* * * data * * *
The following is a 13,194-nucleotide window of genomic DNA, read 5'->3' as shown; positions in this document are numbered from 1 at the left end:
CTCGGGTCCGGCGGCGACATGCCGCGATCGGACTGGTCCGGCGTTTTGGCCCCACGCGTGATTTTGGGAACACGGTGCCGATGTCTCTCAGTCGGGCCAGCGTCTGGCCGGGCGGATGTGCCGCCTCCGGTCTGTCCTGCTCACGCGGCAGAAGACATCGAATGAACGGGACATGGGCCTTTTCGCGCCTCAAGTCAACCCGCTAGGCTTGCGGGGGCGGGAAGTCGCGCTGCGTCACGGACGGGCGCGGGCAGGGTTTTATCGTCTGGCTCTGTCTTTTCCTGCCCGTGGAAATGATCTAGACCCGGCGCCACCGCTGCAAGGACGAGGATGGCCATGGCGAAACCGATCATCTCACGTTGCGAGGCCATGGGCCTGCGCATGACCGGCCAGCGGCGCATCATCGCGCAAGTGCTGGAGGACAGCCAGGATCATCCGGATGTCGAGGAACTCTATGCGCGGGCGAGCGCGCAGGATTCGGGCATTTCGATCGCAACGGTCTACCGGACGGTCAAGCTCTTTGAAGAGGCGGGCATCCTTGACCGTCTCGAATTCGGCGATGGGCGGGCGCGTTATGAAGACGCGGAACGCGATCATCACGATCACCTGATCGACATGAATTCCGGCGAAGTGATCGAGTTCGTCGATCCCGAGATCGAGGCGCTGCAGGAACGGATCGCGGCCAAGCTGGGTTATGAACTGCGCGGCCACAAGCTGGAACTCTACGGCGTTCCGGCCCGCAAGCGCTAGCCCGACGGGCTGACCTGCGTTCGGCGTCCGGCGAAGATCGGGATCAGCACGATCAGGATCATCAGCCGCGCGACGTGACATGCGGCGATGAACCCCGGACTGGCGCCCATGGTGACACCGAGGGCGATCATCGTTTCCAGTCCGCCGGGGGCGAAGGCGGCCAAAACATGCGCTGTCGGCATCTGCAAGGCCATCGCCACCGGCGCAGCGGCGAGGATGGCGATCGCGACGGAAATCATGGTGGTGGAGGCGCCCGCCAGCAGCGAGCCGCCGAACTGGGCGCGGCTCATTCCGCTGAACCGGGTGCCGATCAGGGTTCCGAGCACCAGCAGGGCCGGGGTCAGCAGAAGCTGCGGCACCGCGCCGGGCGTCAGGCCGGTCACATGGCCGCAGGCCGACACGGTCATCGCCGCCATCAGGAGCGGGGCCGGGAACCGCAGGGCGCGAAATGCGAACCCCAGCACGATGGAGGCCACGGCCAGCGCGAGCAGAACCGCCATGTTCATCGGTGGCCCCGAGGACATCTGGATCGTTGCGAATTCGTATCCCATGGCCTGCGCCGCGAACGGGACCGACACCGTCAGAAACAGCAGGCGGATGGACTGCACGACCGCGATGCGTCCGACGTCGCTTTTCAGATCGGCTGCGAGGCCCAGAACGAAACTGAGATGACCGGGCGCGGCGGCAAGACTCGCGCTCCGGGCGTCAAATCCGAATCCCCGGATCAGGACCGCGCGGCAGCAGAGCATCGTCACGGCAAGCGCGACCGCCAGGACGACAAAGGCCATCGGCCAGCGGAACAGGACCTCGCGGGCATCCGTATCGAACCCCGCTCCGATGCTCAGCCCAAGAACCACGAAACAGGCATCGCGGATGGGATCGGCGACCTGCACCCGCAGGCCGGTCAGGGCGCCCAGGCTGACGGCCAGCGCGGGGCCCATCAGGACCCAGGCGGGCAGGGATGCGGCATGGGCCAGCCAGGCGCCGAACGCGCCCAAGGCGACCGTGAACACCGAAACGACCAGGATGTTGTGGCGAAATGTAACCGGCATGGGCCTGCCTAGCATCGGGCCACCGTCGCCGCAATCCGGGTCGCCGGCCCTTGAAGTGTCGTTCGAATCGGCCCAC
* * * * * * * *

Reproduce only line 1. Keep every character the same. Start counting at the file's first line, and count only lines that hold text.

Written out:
The following is a 13,194-nucleotide window of genomic DNA, read 5'->3' as shown; positions in this document are numbered from 1 at the left end: